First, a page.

Q&A with NBRPA Atlanta Chapter President Dale Ellis

By: Paige Tonz

NBRPA member Dale Ellis is Atlanta Chapter President. Ellis was the ninth overall choice for the Dallas Mavericks in the 1983 NBA Draft. He played for various NBA teams during his career after being a two-time SEC Player of the Year at the University of Tennessee. During Ellis’ breakout season with the Seattle SuperSonics, he scored 2,253 points, breaking the franchise record of 2,251. In his overall career, Ellis played in 1,209 NBA games, averaged 15.7 points per game, 3.5 rebounds per game, and held a .403 three-point field goal percentage. 

Q: What was/is your inspiration that motivated you to be a successful NBA player? 

My inspiration that motivates me is the passion and love I have for the game. I’d do anything for athletics and the love for the game pushed me to be better.

Q: What is your most significant memory during your career in the NBA? 

Competing for a championship with the Dallas Mavericks was the most significant part of my career, along with just being given the opportunity to play ball.

Q: What do you think makes a great leader on the court, as well as being the President of the Atlanta chapter? 

What makes a good leader is to lead by example on and off the court. A leader is being vocal and doing what is correct at all times. If you work hard at what you do, then you will achieve what you want to in your life. You have to go out of your way to be a good person and a good leader. I just try to do what is right at all times.

Q: Did you always know that you wanted to continue a career surrounding the game of basketball after your NBA career? 

Yes, I did. Basketball is my passion. It was an easy decision to continue my career with basketball. I enjoy working with the kids and encouraging youth development. I like teaching simple life skills through the game of basketball. I will always be active with basketball, because it is who I am.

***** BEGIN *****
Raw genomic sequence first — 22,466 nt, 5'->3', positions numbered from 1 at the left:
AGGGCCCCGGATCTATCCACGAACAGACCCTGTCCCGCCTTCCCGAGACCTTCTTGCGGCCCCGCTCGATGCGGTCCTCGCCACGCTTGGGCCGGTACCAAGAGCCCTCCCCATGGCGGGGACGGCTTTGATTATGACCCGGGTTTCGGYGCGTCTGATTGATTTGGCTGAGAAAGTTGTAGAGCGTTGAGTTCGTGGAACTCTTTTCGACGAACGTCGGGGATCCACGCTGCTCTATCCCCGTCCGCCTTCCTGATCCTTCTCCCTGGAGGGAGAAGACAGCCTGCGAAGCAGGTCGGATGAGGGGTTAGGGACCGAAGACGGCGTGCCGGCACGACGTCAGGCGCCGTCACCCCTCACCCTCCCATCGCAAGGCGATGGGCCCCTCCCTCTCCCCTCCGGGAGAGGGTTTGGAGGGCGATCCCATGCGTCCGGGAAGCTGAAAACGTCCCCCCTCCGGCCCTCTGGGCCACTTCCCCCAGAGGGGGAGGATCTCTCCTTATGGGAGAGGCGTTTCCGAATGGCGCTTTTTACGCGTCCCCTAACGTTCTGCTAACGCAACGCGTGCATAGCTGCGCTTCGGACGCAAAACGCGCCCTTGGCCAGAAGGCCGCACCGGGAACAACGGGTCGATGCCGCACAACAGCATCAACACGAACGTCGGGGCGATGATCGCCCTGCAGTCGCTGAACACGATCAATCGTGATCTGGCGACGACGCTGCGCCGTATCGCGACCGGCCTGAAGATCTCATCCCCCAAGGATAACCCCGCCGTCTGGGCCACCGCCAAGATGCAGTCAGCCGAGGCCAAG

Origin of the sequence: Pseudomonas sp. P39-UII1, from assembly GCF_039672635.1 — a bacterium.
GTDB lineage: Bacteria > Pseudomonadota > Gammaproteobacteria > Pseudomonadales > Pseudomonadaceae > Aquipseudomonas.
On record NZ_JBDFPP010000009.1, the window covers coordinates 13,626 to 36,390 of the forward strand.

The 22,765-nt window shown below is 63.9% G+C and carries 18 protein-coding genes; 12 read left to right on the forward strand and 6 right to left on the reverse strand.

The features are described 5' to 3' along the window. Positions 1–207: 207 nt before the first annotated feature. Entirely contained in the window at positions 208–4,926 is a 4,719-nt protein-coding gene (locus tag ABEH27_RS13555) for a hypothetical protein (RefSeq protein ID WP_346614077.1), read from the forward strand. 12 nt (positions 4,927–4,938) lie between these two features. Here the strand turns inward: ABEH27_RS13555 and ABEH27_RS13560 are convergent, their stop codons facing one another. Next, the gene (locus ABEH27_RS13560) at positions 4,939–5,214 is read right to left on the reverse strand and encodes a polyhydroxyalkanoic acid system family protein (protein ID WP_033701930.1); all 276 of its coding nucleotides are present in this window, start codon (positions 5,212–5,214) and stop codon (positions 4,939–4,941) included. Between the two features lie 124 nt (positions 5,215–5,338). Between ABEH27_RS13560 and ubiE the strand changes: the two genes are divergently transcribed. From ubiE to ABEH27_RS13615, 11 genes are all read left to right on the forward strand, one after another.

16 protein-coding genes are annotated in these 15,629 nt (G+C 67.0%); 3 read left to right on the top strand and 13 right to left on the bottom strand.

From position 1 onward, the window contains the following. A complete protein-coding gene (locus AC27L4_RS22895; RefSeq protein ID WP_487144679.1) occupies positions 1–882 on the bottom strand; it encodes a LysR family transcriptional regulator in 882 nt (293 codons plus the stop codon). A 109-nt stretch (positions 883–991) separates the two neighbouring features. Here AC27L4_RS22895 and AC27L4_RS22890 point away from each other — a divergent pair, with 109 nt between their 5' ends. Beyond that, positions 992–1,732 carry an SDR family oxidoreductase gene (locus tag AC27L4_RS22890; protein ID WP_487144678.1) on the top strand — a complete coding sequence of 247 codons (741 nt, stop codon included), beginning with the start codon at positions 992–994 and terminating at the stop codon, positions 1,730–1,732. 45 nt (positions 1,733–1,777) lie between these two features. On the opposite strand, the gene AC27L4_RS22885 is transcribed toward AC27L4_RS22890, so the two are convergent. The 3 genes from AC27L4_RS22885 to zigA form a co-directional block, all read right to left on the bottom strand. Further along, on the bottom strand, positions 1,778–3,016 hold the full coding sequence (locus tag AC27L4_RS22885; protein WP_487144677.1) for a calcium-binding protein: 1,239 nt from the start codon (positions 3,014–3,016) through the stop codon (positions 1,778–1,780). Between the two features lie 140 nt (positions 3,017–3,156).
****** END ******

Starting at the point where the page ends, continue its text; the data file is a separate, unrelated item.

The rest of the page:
Q: What kind of responsibilities do you have being President of your chapter? 

I help the retired players transition from being in the NBA into retirement. I raise money and identify the needs and concerns of the community. My responsibility is to do what sees fit for the community. The chapter often times comes together collectively to figure out what the community needs.

Q: What do you like most about being the President of the Atlanta chapter? 

The contacts I have made and the work I have done has allowed me to be back in the arena. I really love giving back. My life is about giving. Knowledge and wealth is something you share – I give whatever I can give to others.

Q: What is the most rewarding aspect of being involved with the National Basketball Retired Players Association? 

The most rewarding part of my role is seeing the smiles on the kids’ faces. I am given the opportunity to grab the attention of young people and give them insight about what they should be looking at and doing.  Teaching youth to balance academics and athletics is very rewarding to me.










NBRPA mourns the loss of Lou Hudson

The NBRPA offers its condolences to the family of former NBA great Lou Hudson.

Originally drafted in the first round (fourth overall) of the 1966 NBA Draft by the St. Louis Hawks, Hudson averaged 20.2 points, 4.4 rebounds and 2.7 assists (.489 FG%, .797 FT%) in his 13-year NBA career

Hudson averaged 18.4 points as a rookie in St. Louis, and was named to the All-NBA Rookie Team. After missing part of the 1967-68 season to serve his country in the United States Army, Hudson returned as the franchise relocated to Atlanta in 1968, and scored the first basket in Atlanta Hawks history on October 15, 1968. In 1970, he helped lead the Hawks to the Western Division Championship.

The 1969-70 season began a stretch of five consecutive years averaging at least 24.0 points per game. In his 11 years with the Hawks, he put up 20.0 points per game or better seven times. He shares the franchise single-game scoring record, having put up 57 points against Chicago on November 10, 1969.